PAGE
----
May 17, 2024

Its easy to criticize, all you need to do is turn on talk radio, or read a blog or two for that matter. Like many others, I have also criticized  the countries largest and most important  racing sanctioning body, Nascar. Having said that, unlike many, I have some possible solutions to some of the most onerous bones  of contention that seems to be sticking in some folks throats, as well as some thoughts as to how Nascar could both improve the races in ways that both the fan and the racer would appreciate.  Last column I said I would address some, so without further ado:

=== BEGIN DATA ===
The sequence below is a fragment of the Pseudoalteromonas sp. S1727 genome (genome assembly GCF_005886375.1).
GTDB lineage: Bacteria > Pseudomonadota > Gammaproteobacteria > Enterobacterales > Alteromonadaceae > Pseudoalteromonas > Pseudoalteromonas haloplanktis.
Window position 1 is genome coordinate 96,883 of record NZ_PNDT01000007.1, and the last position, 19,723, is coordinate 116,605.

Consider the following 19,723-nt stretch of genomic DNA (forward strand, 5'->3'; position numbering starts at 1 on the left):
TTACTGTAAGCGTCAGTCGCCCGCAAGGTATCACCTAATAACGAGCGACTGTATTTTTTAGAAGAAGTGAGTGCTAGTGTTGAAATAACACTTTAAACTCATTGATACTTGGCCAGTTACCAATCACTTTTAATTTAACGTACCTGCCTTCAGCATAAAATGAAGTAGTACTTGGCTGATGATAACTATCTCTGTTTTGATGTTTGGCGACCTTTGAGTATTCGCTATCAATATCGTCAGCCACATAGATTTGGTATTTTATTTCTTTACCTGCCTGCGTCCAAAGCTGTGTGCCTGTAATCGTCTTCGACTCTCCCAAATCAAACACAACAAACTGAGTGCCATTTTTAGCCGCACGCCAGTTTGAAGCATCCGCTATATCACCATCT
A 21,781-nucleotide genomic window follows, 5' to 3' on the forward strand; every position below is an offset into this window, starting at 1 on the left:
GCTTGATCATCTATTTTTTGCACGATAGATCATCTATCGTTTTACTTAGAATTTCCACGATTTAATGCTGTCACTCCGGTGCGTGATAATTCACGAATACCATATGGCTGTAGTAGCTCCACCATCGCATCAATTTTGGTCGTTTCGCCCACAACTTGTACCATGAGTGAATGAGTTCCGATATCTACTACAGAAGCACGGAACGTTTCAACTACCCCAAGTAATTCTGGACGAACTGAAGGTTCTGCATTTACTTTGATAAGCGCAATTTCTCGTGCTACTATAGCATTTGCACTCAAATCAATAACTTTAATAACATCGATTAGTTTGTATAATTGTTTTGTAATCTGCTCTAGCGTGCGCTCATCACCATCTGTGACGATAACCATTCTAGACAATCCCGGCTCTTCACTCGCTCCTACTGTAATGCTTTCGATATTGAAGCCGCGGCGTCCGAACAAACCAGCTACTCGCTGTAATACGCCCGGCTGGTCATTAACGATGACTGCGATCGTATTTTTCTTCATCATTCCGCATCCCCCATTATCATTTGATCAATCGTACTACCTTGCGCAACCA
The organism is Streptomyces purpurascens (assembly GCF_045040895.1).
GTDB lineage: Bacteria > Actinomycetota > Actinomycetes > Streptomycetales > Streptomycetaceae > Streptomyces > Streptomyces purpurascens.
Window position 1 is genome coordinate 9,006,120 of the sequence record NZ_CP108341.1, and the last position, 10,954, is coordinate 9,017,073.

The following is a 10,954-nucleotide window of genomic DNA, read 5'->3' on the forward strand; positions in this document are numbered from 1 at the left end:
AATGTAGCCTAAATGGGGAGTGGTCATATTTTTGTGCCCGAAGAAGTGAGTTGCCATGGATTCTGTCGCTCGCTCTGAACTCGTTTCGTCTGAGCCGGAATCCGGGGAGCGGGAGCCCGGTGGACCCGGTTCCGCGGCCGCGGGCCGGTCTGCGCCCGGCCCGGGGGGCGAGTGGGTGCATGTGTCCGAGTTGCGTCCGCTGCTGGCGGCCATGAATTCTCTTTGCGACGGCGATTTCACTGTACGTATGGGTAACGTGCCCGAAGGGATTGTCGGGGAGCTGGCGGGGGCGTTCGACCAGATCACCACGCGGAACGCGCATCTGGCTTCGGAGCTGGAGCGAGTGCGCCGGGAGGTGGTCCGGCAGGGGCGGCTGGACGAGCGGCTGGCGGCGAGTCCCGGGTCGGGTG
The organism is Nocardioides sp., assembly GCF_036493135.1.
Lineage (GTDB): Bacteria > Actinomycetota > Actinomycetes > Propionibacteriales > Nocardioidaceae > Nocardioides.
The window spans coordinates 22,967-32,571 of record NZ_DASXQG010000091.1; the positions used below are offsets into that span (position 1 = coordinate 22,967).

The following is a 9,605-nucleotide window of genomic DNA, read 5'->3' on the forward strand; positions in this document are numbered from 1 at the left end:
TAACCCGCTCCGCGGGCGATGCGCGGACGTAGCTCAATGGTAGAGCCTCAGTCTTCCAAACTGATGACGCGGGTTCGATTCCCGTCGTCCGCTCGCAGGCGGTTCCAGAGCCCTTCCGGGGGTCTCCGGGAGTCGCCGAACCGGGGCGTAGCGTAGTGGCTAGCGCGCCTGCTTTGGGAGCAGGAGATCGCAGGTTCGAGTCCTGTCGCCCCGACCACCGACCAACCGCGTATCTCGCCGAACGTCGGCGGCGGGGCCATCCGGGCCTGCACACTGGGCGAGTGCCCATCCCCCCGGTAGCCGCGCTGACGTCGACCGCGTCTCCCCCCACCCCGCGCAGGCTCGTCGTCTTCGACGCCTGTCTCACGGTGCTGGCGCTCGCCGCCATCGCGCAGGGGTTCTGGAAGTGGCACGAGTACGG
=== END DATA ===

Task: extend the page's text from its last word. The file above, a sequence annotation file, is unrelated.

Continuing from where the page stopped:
About those double file restarts…..”shootout style”. Mercifully  Larry McReynolds and the gang stopped using that  horrifyingly hackneyed phrase fairly early after Nascar, in a blatant attempt to “liven up” its races, decided that the cars needed to be bunched up on a steady basis. Nascar has gotten it into their collective heads that its racing should be “Days of Thunder” all day, all the time.  Apparently the powers that be think that what the couch potatoes want to see is crashing cars. But that system,  as it is currently used now, is part of Nascar’s problem. Because if crashing its stars was what people really wanted to see, the attendance and the TV audience would have taken a jump up, because wrecking the field on a regular basis has now become business as usual. My personal take on this is two fold, that’s exactly what the modern ‘ fan’, and I truly am taking liberty with the term  ‘fan’, wants to see.  But, that is balanced out with the many real fans of the sport who frankly are sick of Nascar’s tinkering and tune out  many races nowadays.  Besides the fact that track promoters across the country are aping big brother with this nonsense, thereby   decimating their already economically battered car counts. This may not be a huge problem area, but issues do exist with it that need to be addressed. Here is a workable solution.